Having a very high-arched foot can result in an uneven distribution of weight along the foot – often when standing one will notice an increased amount of weight is being applied to the balls and heel of the foot.

A Cavus Foot can be an inherited abnormality or the result of a neurologic disorder or other medical conditions such as a stroke, cerebral palsy, polio or muscular dystrophy. Often a Cavus foot will only worsen over time if it is the result of a medical condition.


  • Calluses forming on the balls, heel or side of the foot
  • Pain while standing or walking
  • Hammertoe
  • Claw toes – when the toes are curled in rather than straight out
  • Instability in the foot and ankle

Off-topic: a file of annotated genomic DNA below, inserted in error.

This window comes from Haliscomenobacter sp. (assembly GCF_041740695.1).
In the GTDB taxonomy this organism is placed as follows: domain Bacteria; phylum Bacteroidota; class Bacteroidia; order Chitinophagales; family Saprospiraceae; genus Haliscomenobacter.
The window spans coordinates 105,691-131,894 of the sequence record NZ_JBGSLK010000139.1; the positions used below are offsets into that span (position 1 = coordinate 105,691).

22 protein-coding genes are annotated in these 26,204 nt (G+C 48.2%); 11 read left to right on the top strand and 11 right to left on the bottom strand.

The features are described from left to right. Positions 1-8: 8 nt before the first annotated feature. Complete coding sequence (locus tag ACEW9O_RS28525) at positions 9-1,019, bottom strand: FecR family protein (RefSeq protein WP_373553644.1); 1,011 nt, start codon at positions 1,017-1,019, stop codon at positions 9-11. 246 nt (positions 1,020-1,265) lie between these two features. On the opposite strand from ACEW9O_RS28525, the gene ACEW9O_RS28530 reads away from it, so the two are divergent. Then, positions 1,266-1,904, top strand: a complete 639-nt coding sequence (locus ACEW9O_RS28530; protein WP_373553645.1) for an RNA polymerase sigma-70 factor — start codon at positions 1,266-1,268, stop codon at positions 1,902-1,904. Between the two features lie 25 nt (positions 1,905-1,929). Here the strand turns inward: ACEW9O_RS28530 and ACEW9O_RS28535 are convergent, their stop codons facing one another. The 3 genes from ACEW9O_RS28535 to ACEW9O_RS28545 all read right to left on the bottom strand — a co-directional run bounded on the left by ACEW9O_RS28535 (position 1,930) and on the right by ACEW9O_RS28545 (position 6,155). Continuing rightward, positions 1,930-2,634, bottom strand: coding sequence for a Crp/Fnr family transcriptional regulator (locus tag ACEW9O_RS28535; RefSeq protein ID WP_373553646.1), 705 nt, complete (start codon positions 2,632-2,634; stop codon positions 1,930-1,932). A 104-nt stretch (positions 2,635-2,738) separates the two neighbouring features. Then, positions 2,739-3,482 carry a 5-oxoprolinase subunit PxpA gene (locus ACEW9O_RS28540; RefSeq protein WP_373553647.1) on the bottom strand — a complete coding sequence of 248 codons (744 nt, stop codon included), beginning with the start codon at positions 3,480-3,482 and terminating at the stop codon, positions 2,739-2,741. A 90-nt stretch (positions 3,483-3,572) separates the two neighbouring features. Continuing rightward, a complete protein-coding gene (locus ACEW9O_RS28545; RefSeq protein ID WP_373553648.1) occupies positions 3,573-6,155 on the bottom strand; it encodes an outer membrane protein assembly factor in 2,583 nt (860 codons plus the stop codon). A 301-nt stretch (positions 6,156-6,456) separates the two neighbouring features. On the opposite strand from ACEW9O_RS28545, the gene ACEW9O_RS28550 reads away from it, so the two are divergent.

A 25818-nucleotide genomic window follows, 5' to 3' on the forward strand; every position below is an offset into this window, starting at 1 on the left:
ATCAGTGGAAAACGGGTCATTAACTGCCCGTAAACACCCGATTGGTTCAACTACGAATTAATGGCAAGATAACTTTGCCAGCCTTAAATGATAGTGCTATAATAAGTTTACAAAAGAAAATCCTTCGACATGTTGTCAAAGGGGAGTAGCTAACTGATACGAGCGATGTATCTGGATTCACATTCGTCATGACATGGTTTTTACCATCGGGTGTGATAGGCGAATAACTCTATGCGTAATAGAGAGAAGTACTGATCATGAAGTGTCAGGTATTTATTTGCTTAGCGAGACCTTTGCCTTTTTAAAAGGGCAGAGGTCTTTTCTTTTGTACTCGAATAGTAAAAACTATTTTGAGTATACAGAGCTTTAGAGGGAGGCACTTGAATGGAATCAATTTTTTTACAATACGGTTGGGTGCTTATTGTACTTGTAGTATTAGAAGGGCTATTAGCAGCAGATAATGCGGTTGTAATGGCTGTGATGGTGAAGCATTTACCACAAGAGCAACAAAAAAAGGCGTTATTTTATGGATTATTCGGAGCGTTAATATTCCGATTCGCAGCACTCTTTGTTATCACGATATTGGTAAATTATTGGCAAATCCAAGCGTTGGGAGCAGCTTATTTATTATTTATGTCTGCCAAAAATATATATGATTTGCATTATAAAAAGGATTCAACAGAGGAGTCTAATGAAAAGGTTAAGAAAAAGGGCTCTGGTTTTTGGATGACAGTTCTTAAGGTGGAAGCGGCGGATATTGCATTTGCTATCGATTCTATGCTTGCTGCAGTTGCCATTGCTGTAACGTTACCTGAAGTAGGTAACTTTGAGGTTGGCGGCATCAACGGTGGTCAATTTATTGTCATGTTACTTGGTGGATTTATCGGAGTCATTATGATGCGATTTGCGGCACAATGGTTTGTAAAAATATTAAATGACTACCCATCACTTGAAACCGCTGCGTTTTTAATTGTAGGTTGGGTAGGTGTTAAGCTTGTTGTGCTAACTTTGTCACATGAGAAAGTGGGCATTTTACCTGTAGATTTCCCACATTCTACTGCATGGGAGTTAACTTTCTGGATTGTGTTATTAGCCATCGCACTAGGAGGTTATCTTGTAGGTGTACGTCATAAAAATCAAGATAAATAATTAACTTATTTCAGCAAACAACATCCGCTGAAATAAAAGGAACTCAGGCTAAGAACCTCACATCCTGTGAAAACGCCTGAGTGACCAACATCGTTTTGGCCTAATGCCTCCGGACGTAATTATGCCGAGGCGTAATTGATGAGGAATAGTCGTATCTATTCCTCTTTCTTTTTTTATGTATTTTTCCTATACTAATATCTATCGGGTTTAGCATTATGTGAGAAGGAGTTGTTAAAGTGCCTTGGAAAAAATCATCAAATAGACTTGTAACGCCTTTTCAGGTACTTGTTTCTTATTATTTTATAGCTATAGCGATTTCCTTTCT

• Foot drop – weakening of the foot muscles causing the foot to drag when walking


Non Surgical Treatment options include:

  • Callus trimming
  •  Orthotics
  • Shoe wear – high top shoes that support the ankle and/ or shoes with a wide heel may be suggested
  • Bracing

If the deformity is painful and decreases the ability to perform desired activities, and makes shoe fitting difficult surgery may be performed to correct the deformity. Podiatric Surgeons will perform a clinical examination, review X-rays and other diagnostic imaging, and assess your post-operative goals to guide your treatment.

Let's Be Social

Join our growing social communities to learn more about the benefits of podiatry.

Follow us on Twitter